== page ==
My 7 favorite French classics

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Ha, French Literature. We’ve been living a love/hate relationship for so long. Ignored in my youth, adored in my teens, suffocating in my Uni years (I graduated in French Lit – trust me, the exhaustion was real), I’ve been slowly starting to make peace with these beloved – and sometimes loathed – classics over the past year. Not merely enough for talking about them, though.

But then I thought : damn, Anna, you’re running a blog about translated novels, and you won’t even mention the French classics you loved? (and that have been translated into English) (spoiler alert : many of them aren’t)

So here are my top 7 French classics of all times!

*links are to the English versions that I haven’t read – I hope they’re good*

7. Les faux-monnayeurs (The Counterfeiters), André Gide : Oh, look! My first heartbreak! *wails*

6. Huit clos (No exit), Jean-Paul Sartre : so unsettling but relevant, as every one of his plays, really.

5. Exercices de style (Exercises in Style), Raymond Queneau : this one is just so damn fun! Basically you have the same story written 99 times in 99 different ways and it’s not even boring! Truly marvelous.

4. L’écume des jours (Froth on the Daydream), Boris Vian : I’ve kept all his novels in a special place of my heart, and yet I am terrified at the mere idea of rereading them. Are they too weird for 30s Anna? I hope not. I shall find out one day, when I’m brave enough to try.

3. W ou le souvenir d’enfance (W or the History of Childhood), George Perec: this book, guys. THIS BOOK. It’s a masterpiece (and now I’m dying to reread it soon. I shall)

2. Le comte de Monte-Cristo (The Count of Monte Cristo), Alexandre Dumas (or anything from him, really) : REVENGE IS EVERYTHING OKAY.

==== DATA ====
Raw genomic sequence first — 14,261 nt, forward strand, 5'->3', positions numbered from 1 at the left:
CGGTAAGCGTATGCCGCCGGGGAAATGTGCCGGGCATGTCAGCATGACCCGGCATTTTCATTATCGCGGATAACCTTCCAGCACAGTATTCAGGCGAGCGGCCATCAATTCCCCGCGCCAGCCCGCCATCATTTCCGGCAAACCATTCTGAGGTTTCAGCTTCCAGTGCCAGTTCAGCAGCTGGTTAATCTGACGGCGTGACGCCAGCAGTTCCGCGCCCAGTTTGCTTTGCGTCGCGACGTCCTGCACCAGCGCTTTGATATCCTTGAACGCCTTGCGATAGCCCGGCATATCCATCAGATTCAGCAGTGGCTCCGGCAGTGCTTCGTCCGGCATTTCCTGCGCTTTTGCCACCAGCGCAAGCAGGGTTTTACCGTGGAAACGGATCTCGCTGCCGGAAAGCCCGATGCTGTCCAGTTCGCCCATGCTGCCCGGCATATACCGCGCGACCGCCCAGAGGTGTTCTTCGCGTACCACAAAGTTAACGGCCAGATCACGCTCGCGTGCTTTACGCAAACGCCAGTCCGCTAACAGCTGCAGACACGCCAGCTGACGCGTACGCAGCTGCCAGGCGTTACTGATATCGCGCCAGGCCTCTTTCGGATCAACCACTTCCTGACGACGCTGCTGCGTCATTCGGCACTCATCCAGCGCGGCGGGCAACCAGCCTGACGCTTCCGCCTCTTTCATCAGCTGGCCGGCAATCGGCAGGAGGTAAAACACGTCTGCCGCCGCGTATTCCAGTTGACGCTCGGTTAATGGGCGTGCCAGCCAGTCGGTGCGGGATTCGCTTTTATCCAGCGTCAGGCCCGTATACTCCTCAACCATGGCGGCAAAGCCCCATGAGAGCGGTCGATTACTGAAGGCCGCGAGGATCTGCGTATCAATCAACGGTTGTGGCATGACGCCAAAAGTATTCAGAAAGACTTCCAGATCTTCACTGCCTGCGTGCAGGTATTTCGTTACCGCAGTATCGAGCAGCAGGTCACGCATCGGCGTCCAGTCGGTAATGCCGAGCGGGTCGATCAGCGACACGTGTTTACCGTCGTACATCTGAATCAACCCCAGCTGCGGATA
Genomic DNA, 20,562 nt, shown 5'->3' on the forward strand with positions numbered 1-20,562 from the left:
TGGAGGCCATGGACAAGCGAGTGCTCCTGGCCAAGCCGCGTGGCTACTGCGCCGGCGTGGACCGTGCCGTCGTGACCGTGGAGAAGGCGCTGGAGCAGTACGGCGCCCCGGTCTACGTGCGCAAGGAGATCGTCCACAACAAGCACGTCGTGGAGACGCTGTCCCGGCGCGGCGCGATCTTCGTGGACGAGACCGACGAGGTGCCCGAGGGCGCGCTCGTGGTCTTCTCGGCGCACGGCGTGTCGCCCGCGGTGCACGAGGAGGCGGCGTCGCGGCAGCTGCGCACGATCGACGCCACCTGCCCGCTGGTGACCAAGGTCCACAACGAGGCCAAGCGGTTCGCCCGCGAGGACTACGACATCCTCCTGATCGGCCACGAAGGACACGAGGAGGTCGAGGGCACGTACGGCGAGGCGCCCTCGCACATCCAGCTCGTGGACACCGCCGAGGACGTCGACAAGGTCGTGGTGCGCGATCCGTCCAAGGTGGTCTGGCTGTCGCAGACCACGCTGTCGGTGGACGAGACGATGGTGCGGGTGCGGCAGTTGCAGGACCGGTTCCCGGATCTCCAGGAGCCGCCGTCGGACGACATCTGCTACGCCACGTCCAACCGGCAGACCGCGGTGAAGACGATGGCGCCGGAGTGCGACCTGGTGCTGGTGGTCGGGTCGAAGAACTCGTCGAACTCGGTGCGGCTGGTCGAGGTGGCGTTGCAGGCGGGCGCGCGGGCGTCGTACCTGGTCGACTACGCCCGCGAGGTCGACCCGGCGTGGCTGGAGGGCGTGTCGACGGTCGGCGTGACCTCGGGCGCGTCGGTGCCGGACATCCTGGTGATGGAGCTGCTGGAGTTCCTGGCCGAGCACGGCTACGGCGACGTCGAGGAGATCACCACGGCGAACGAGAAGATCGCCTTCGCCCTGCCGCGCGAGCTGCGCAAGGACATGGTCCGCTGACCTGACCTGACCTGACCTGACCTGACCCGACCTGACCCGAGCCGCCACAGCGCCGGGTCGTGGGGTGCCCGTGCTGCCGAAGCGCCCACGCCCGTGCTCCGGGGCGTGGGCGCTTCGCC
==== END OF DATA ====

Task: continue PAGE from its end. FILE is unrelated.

1. Antigone, Jean Anouilh : this is the most French retelling ever, y’all. Think secular and pessimist.Stripped of any religious justifications, Antigone’s choices are only this, her choices. They express her need to not compromise herself, perhaps, but above all, her freedom to stand for herself and to make her own choices, to refuse to live in a world where her ideals can’t help but break. Stupid, Antigone? Maybe. But still amazing in her flaws.

With a special mention to Lointain Intérieur by Henry Michaux, who was Belgian. Histoire d’A broke my heart into a million pieces. On a brighter note, here are two of my fave comedies :  because I don’t like people (I kid, I kid! I think), I’ve always have a soft spot for Le Misanthrope (The Misanthrope) by Molière (it’s sexist, though, like most of the novels from this area, sadly, but we’re not meant to like Alceste, the MC) ; and because absurd is my jam, La cantatrice chauve (The Bald Soprano) by Eugène Ionesco will always make me laugh like a maniac.

Warning : Note that I read most of them a WHILE ago (think : years), hence why I can’t be trusted to put trigger warnings. I’d read some recent reviews before adding these to my TBR pile if I were you.

avant de partir

  • Have you ever read one of these books? What did you think?
  • What are your absolute fave in your mother tongue? Are they translated into English?

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4 responses to “My 7 favorite French classics

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